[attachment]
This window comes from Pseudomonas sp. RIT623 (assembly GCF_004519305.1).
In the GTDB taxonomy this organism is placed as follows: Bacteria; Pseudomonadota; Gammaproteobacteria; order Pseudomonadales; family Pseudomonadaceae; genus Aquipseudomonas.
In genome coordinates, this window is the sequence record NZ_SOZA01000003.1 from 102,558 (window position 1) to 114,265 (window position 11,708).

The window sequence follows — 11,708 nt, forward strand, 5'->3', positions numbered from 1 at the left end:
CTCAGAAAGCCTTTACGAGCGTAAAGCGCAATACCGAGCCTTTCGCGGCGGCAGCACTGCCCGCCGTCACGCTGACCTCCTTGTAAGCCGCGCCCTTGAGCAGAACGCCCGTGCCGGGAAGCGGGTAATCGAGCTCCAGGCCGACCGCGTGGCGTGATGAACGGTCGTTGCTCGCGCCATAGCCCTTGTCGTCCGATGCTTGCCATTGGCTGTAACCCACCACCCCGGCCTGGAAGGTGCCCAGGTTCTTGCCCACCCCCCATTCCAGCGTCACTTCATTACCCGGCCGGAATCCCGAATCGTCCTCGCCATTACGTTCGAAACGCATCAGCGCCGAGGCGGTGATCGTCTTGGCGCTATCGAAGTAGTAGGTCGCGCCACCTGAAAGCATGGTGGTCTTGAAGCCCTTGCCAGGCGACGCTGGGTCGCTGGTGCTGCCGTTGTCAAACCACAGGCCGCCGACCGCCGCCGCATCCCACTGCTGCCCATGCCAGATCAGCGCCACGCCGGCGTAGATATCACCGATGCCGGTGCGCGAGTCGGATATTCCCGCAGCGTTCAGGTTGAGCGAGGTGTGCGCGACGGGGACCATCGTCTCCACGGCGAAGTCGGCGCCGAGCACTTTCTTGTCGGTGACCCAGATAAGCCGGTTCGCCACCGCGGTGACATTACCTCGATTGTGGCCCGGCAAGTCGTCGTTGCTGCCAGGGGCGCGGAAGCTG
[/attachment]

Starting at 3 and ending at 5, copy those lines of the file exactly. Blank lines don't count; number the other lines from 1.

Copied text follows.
In genome coordinates, this window is the sequence record NZ_SOZA01000003.1 from 102,558 (window position 1) to 114,265 (window position 11,708).

The window sequence follows — 11,708 nt, forward strand, 5'->3', positions numbered from 1 at the left end:
CTCAGAAAGCCTTTACGAGCGTAAAGCGCAATACCGAGCCTTTCGCGGCGGCAGCACTGCCCGCCGTCACGCTGACCTCCTTGTAAGCCGCGCCCTTGAGCAGAACGCCCGTGCCGGGAAGCGGGTAATCGAGCTCCAGGCCGACCGCGTGGCGTGATGAACGGTCGTTGCTCGCGCCATAGCCCTTGTCGTCCGATGCTTGCCATTGGCTGTAACCCACCACCCCGGCCTGGAAGGTGCCCAGGTTCTTGCCCACCCCCCATTCCAGCGTCACTTCATTACCCGGCCGGAATCCCGAATCGTCCTCGCCATTACGTTCGAAACGCATCAGCGCCGAGGCGGTGATCGTCTTGGCGCTATCGAAGTAGTAGGTCGCGCCACCTGAAAGCATGGTGGTCTTGAAGCCCTTGCCAGGCGACGCTGGGTCGCTGGTGCTGCCGTTGTCAAACCACAGGCCGCCGACCGCCGCCGCATCCCACTGCTGCCCATGCCAGATCAGCGCCACGCCGGCGTAGATATCACCGATGCCGGTGCGCGAGTCGGATATTCCCGCAGCGTTCAGGTTGAGCGAGGTGTGCGCGACGGGGACCATCGTCTCCACGGCGAAGTCGGCGCCGAGCACTTTCTTGTCGGTGACCCAGATAAGCCGGTTCGCCACCGCGGTGACATTACCTCGATTGTGGCCCGGCAAGTCGTCGTTGCTGCCAGGGGCGCGGAAGCTG